Newswise — Could an individual's bitter-taste sensitivity help determine their risk for chronic disease?
Kansas State University's Kathy Nguyen, senior in public health nutrition, is studying the genotypes of diabetic and non-diabetic individuals to determine if there is a link between the risk for type 2 diabetes and bitter-taste sensitivity.
Nguyen is working with K-State's Koushik Adhikari, assistant professor of sensory analysis, and Mark Haub, associate professor of human nutrition.
Previous studies have been conducted on the relationship between taste sensitivity and chronic diseases and disorders. Nguyen is collecting cheek cell samples from about 60 men and women between the ages of 40 and 70 around Riley and Geary counties in Kansas. The sample includes people with and without type 2 diabetes.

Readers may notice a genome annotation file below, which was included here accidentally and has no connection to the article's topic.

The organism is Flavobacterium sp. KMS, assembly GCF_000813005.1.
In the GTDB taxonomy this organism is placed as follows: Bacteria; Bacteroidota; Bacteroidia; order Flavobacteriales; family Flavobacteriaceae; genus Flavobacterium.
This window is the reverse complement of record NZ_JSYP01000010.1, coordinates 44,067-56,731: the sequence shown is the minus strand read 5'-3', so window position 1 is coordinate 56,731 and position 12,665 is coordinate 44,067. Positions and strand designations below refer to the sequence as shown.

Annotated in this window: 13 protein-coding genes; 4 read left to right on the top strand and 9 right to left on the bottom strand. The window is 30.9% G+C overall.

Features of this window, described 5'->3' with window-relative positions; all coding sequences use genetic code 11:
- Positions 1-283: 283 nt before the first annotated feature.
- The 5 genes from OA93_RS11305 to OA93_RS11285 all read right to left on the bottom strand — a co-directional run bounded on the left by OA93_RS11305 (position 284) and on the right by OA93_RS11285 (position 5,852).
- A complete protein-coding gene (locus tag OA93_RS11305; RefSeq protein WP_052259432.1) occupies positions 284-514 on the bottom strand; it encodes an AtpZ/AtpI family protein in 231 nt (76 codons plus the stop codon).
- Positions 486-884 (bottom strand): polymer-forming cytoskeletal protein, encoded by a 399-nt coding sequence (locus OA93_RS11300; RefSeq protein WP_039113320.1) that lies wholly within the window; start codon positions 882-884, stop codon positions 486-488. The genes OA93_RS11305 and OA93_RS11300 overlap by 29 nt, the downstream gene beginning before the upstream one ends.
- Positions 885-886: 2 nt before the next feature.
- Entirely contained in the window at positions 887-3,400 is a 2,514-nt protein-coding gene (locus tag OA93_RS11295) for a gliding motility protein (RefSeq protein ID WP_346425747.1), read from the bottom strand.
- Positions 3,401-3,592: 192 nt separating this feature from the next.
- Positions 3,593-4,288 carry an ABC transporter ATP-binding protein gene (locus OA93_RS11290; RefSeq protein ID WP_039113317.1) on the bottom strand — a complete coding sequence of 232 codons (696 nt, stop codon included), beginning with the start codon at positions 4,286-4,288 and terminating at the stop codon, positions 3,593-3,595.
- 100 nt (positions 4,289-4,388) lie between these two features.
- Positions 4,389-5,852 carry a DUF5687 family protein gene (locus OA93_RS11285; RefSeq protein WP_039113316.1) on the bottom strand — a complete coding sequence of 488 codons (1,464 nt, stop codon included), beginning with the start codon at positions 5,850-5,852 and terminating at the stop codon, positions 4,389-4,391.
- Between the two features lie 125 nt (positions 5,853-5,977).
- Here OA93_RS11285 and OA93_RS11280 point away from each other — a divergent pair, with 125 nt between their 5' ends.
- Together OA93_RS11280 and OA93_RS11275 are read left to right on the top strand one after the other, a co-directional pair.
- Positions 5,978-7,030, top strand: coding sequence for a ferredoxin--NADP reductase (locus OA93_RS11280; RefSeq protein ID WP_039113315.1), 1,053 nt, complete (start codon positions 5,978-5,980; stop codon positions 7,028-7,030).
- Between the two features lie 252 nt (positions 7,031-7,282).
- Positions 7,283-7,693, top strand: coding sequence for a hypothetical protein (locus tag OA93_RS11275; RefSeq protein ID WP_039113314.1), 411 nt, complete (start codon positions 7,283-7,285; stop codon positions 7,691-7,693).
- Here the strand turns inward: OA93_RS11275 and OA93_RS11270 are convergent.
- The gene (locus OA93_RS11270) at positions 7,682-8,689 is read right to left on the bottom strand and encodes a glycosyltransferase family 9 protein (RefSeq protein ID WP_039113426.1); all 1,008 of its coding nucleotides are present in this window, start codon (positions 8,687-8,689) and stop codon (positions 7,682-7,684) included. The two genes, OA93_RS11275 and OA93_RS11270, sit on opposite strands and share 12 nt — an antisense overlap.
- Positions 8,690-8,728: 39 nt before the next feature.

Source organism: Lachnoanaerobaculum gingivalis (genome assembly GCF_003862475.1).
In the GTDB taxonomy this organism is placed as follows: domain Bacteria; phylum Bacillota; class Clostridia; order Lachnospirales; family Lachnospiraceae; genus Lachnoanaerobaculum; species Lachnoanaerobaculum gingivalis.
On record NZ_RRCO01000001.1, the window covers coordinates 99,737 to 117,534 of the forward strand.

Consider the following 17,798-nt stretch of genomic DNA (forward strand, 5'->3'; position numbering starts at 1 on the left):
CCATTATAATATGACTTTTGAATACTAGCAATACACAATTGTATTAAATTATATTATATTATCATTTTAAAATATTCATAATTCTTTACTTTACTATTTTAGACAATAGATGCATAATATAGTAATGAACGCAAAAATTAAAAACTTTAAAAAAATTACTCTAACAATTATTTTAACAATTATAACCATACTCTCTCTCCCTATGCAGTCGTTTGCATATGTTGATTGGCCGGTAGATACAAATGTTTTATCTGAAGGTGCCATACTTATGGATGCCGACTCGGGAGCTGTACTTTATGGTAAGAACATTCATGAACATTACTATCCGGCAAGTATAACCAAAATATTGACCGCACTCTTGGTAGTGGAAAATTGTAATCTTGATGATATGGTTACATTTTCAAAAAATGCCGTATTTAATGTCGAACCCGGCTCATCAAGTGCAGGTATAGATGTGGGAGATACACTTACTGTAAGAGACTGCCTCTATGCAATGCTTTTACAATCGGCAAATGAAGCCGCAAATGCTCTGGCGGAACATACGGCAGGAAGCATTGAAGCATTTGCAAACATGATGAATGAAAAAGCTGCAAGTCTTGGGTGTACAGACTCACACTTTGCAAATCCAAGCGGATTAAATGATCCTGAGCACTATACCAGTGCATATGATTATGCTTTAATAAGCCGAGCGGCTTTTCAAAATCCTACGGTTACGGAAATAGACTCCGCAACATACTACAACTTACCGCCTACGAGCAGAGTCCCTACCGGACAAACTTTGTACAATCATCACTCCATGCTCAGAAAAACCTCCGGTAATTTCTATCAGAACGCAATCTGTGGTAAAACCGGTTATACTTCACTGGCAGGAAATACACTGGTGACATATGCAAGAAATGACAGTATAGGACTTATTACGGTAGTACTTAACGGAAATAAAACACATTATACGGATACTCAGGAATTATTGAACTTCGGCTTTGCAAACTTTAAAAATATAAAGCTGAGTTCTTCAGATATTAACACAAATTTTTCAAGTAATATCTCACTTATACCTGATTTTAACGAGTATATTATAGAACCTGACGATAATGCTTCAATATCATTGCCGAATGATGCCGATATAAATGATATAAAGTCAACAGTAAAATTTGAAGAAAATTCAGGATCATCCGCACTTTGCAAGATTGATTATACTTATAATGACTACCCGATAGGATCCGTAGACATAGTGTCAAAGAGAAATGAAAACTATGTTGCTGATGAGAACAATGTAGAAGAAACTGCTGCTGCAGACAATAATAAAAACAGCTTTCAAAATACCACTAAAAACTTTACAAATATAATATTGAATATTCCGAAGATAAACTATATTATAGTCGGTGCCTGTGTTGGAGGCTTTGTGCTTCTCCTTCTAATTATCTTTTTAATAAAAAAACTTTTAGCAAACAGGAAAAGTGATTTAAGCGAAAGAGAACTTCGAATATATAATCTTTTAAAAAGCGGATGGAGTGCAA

The researchers will genotype two variations within a DNA sequence to determine if the individuals are supertasters, tasters or non-tasters of bitterness.
Supertasters are more sensitive to bitterness than tasters, and non-tasters are not sensitive.
By understanding if bitterness sensitivity is linked to type 2 diabetes, there is a potential to screen individuals for bitterness sensitivity and to use that information as a predictive marker for the disease and other chronic disease such as heart disease and obesity.
"This is a preliminary stage with a small sample size," Adhikari said. "The study has to be repeated with a larger population of different ethnicities to arrive at any meaningful conclusions. However, Kathy will establish the protocol for this project."